Jonathan Swift Biography


Early Years and Education

Jonathan Swift was born into a poor family that included his mother (Abigail) and his sister (Jane). His father, a noted clergyman in England, had died seven months before Jonathan's birth. There is not much known of Swift's childhood, and what is reported is not always agreed upon by biographers. What is accepted, however, is that Jonathan's mother, after the death of her husband, left the children to be raised by relatives (probably uncles), while she returned to her family in England (Leicester). It is also reported that Swift, as a baby, was taken by a nurse to England where he remained for three years before being returned to his family. This is open to conjecture, but the story contributes to the lack of information available regarding Swift's childhood.

Beginning in 1673, Swift attended Kilkenny Grammar School, where he enjoyed reading and literature and excelled especially in language study. In 1682, Swift entered Trinity College where he received a B.A. by "special grace," a designation for students who did not perform very well while there. Upon leaving Trinity College, Swift went to England to work as a secretary (a patronage position) for Sir William Temple. In 1692, Swift received an M.A. from Oxford; in 1702, he received a D.D. (Doctor of Divinity) from Dublin University.

Swift's Career

From approximately 1689 to 1694, Swift was employed as a secretary to Sir William Temple in Moor Park, Surrey, England. In 1694, he was ordained as a priest in the Church of Ireland (Anglican Church) and assigned as Vicar (parish priest) of Kilroot, a church near Belfast (in northern Ireland). In 1696, he returned to working with Sir William Temple, and in 1699, after the death of Sir William, he became chaplain to Lord Berkley.

In 1700, Swift became the Vicar of Laracor, Ireland, and he was also appointed prebend (an honorary clergyman serving in a cathedral) at St. Patrick's Cathedral in Dublin. In 1707, Swift was appointed as an emissary to the Church of Ireland, and in 1713, he was appointed as Dean of St. Patrick's Cathedral in Dublin. Throughout all this time, and, indeed, after his appointment as Dean of St. Patrick's, Swift continued writing satirically in various genres, including both prose and poetry, using various forms to address different causes, including personal, behavioral, philosophical, political, religious, civic, and others.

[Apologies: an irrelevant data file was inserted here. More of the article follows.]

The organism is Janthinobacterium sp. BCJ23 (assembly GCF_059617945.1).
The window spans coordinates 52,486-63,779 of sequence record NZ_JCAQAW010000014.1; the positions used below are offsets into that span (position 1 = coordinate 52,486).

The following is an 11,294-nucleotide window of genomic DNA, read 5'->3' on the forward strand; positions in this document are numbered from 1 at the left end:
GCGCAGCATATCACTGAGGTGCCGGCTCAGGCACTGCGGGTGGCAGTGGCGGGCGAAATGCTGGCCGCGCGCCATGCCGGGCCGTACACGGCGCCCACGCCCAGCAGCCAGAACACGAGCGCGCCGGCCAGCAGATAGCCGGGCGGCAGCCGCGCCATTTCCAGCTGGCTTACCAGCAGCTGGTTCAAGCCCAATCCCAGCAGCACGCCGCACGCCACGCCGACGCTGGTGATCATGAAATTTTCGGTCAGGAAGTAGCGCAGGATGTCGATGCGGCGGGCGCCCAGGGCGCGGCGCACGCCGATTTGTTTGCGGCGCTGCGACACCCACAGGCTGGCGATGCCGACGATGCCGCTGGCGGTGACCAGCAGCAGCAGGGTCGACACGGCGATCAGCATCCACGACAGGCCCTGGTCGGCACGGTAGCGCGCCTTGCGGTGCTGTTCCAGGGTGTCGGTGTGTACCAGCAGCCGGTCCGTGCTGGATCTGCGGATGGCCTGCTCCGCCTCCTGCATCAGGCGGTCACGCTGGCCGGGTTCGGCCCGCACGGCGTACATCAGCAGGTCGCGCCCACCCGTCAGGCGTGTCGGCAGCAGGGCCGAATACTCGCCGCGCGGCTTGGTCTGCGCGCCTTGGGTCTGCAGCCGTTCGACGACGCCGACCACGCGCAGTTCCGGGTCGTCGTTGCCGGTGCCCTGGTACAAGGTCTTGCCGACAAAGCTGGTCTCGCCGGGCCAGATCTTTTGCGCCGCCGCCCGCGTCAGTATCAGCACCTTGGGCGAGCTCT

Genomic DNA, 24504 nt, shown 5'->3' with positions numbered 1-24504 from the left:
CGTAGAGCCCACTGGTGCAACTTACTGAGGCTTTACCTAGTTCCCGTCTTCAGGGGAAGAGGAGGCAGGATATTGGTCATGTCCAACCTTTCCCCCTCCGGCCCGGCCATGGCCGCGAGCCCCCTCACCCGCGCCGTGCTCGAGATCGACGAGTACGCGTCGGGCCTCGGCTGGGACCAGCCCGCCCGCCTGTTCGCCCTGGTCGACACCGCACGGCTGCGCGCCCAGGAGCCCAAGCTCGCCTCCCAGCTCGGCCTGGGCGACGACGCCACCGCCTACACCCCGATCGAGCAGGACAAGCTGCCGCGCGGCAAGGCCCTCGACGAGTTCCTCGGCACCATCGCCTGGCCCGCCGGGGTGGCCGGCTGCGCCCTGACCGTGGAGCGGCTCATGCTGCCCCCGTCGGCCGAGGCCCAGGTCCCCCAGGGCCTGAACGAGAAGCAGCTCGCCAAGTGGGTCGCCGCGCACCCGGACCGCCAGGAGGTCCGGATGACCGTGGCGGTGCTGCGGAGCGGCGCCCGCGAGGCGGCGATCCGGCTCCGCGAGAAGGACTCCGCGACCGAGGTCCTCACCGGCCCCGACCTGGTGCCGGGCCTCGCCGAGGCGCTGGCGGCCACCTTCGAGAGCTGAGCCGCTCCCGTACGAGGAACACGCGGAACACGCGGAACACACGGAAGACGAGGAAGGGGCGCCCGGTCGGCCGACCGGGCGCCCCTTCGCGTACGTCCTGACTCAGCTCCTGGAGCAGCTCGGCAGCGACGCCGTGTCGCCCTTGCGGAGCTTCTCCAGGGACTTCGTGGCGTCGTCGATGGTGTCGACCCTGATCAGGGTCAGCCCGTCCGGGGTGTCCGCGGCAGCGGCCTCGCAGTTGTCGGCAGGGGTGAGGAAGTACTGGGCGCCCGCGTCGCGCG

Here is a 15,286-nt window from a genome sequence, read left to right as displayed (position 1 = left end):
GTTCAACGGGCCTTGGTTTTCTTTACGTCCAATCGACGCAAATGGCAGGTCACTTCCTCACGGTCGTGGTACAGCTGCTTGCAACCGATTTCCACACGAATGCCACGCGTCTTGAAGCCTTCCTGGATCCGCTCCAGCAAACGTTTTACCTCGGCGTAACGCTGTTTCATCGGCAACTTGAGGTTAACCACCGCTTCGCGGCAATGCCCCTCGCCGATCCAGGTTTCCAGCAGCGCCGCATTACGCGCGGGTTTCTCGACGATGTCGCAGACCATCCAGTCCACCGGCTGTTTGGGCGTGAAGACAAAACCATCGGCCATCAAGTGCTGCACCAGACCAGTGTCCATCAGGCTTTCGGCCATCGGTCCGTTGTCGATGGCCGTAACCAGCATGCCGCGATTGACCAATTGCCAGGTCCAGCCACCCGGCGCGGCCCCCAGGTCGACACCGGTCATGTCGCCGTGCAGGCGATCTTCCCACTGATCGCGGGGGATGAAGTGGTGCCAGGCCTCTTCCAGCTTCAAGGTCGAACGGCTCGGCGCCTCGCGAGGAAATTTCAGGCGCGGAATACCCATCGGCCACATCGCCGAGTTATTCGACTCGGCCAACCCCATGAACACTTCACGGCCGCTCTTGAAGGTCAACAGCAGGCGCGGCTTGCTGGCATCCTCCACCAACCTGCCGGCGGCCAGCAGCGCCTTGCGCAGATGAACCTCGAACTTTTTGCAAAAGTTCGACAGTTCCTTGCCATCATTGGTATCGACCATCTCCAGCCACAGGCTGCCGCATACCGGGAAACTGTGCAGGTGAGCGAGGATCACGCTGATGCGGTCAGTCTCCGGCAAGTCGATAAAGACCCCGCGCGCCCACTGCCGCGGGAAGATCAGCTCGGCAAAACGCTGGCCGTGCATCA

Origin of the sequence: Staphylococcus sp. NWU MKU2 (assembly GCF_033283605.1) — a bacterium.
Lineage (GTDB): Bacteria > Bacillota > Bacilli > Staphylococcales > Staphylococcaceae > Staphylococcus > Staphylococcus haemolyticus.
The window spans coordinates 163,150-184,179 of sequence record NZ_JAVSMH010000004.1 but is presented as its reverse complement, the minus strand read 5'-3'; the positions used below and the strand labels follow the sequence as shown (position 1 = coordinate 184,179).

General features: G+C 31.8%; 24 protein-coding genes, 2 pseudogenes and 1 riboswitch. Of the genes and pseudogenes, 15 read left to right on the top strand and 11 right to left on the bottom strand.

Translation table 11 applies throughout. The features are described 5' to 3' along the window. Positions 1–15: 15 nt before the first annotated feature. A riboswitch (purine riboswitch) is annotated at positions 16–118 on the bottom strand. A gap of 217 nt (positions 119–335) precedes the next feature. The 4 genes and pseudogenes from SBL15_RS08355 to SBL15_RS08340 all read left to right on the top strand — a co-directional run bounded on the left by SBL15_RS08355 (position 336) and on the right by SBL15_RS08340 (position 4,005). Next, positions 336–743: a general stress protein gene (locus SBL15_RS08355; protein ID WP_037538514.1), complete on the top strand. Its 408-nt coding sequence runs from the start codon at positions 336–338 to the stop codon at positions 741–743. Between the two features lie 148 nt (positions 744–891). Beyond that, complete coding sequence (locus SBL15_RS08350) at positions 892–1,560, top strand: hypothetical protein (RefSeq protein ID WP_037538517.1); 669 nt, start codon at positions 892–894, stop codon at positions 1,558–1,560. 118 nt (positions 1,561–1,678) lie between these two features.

Swift's Major Literary Works

Between the years 1696-99, Swift wrote two major works: Tale of a Tub, defending the middle position of the Anglican and Lutheran churches, and Battle of the Books, taking the part of the Ancients (those who believed in the superiority of the classics and the humanities) against the Moderns (those who upheld the superiority of modern science, modern scholarship, modern politics, and modern literature). In The Mechanical Operation of the Spirit (1704), Swift continues his satiric attack on both questionable religious views and questionable knowledge acquisition, particularly scientific knowledge. In Argument Against Abolishing Christianity, Swift shares his reactions to the Test Act, a law enacted by Charles II, requiring office holders to declare their allegiance to the king over the church. The Journal to Stella (1710-1713), a series of letters written by Swift to Esther Johnson and Rebecca Dingley, includes the poem "The Windsor Prophecy," a satirical attack on the person and personality of the Duchess of Somerset, Queen Anne's red-haired attendant who did not care for Swift because of disparaging remarks Swift had written about her family.

Swift is also recognized as a defender of Ireland. In A Modest Proposal (1729), a reaction to English commercial practices that negatively impacted Ireland, Swift wrote one of the greatest works of sustained irony in English or any other language. Instead of maintaining that English laws prevent the Irish from manufacturing anything to sell, he argues that the only items of commerce that the English don't restrict are Irish babies and reasons that the Irish would be better off as cattle to be butchered than as a colony to be starved by the English. The Drapier's Letters (1724) is Swift's response to the continued subjugation of all aspects of the lives of those living in Ireland by England. The Letters aroused so much opposition that the English offered a reward of £300 for the name of the author. Although the Irish knew that he had written the letters, they did not betray him. They made him a national hero instead.

In his most recognized novel, Gulliver's Travels (1726), Swift presents a satire on all aspects of humanity by pointing out the weaknesses, vices, and follies inherent in all human beings; the satire reaches its apex in Swift's comparison of Houyhnhnms (horses) and Yahoos (human-like creatures) in Book IV.

In 1727, Swift visited England for the last time. He was declared mentally incompetent in 1742 and died in October 1745, leaving his estate to charity.